MACE Full Circle Curator – Lucie Kerley shakes hands with Depositor Mike Turner as he hands over his cinefilm to be digitised and preserved by MACE.

A good while back I met Mike Turner of Ombersley at a Droitwich History & Archaeology Society meeting; when I first went along to talk about MACE’s Full Circle Community Film Search Project.

Mike had brought along a selection of cinefilms which he had shot some 40 + years ago. With help from the Heritage Lottery Fund, MACE was able to digitise this material – just one of 200 collections found during the Full Circle Project’s search for film, which are now going to be shown by  Ombersley Dramatic Society at Sytchampton Village Hall, Worcestershire. DY13 9SY on 31 March commencing at 7.30. pm.

Tickets can be obtained from Mike Turner, 01905 620757.

Other titles from Mike Turner’s Collection include:

“The combining of the Parishes of Ombersley and Doverdale in 1973 created one of the largest parishes in Worcestershire. The Parish extends from Crossway Green in the north to Hawford in the south and from east to west from the River Salwarpe to the River Severn. There is excellent farmland with two-thirds approximately devoted to arable crops and one-third pasture for livestock. The soil is similar to that of the Vale of Evesham.

“The village has a rich heritage of half-timbered houses built between 1450 and 1750, mostly within a short distance of the roundabout at the centre of the village. Within the village centre are 22 listed buildings, mainly black and white timbered buildings each unique in style and endowed with considerable charm. The availability of timber explains the concentration of so many timbered buildings in the village. Whilst most are now in use as private residences, some have had a colourful chequered history linked to a time when the village provided all basic services for residents. Many were occupied by a range of businesses including police houses, post offices, public houses, forges, shops, cafes and restaurants.

Villagers have a keen awareness of this historical heritage. There were expressions of sadness and regret when building of the A449, Worcester to Kidderminster trunk necessitated the demolition of buildings. Yet this bypass, with increasing motorised traffic, has contributed to ensuring the fabric of the village is preserved.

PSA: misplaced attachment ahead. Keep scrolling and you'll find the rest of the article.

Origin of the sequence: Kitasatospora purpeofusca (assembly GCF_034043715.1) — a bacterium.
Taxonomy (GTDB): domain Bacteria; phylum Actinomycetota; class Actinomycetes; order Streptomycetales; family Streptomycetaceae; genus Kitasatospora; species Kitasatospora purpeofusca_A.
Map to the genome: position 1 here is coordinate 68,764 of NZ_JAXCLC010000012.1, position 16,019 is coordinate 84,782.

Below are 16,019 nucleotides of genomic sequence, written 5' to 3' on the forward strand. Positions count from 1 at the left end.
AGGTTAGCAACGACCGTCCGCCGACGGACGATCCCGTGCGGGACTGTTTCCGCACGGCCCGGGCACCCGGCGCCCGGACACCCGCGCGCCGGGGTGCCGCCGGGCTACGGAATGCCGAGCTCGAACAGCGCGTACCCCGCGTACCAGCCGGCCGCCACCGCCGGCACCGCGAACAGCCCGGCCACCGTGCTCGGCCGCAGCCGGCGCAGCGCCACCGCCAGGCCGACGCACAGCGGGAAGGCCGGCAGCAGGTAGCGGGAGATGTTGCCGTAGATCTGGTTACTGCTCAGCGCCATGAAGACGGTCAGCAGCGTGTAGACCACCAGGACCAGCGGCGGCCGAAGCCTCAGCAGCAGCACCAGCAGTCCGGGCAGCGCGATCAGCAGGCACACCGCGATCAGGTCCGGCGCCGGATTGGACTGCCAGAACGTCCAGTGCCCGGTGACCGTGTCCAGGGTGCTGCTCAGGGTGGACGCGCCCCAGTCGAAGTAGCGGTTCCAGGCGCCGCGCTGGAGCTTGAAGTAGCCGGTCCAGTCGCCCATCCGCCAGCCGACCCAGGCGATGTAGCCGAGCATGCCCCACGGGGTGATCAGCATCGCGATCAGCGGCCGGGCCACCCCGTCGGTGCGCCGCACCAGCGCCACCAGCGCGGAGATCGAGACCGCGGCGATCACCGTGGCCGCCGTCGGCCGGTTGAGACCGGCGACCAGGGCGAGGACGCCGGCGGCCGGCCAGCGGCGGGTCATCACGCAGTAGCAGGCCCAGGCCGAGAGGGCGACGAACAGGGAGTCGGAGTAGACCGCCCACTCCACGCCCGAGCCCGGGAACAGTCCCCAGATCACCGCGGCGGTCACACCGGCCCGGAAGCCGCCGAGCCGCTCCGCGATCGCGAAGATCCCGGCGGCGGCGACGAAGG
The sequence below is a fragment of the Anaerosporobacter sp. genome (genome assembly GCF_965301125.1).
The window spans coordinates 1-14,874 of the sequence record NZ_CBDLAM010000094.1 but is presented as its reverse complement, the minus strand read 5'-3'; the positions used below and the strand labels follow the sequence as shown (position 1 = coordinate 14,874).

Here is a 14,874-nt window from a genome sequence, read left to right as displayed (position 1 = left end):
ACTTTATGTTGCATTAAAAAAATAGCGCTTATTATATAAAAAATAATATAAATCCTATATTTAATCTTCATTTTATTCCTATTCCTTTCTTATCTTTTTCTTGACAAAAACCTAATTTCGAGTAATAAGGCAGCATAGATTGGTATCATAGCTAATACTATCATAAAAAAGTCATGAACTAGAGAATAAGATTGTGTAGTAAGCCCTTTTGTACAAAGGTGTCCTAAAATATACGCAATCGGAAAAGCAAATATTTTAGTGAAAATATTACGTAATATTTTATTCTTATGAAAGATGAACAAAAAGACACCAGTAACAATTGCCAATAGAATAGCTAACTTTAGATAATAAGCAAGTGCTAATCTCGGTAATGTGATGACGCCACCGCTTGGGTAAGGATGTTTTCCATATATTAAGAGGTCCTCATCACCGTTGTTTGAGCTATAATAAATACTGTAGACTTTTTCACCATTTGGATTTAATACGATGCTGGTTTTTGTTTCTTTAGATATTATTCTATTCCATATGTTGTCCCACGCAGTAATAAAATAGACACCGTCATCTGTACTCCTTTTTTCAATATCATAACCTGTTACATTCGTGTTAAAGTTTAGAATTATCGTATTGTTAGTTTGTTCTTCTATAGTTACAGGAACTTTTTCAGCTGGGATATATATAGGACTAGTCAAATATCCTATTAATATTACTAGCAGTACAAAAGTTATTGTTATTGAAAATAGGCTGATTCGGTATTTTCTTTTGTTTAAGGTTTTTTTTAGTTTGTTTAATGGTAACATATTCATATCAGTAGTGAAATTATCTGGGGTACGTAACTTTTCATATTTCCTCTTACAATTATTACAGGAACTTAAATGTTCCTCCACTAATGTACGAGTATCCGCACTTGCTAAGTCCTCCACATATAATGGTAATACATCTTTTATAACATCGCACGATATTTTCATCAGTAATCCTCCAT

An opportunity for villagers to step back in time and to visit Ombersley’s recent past will be the showing of a collection of films taken in the 1970’s illustrating contemporary Ombersley. Films of that era have been digitised by Media Archive for Central England and show construction of the A449, the machines in use at that time and construction workers in their labours. Adult members of the audience may recognise themselves as children at play and performing in shows at the Memorial Hall. The programme is to be presented by Ombersley Dramatic Society at Sytchampton Village Hall on 31 March commencing at 7.30. pm. Tickets can be obtained from Mike Turner, 01905 620757.”

Written by Roy Murphy for The Parish of Ombersley and Doverdale Newsletter.

Opposite the car park of the Crown and Sandys is the 16th or 17th century Pewterer’s House. This originated in Bewdley and was re-erected in 1841 and eventually divided to form two cottages.

Cresswells, a ‘cruck house’ located alongside the roundabout was built before 1500. In 1926 the first petrol station in Ombersley was installed a few yards to the north of Cresswells.

If you have any old films, cine or tape or moving image materials relating to the Midlands region and would like to know how to look after them, please get in touch with us at MACE (Media Archive for Central England) to learn how to preserve them for future generations for years to come.
Web: www.macearchive.org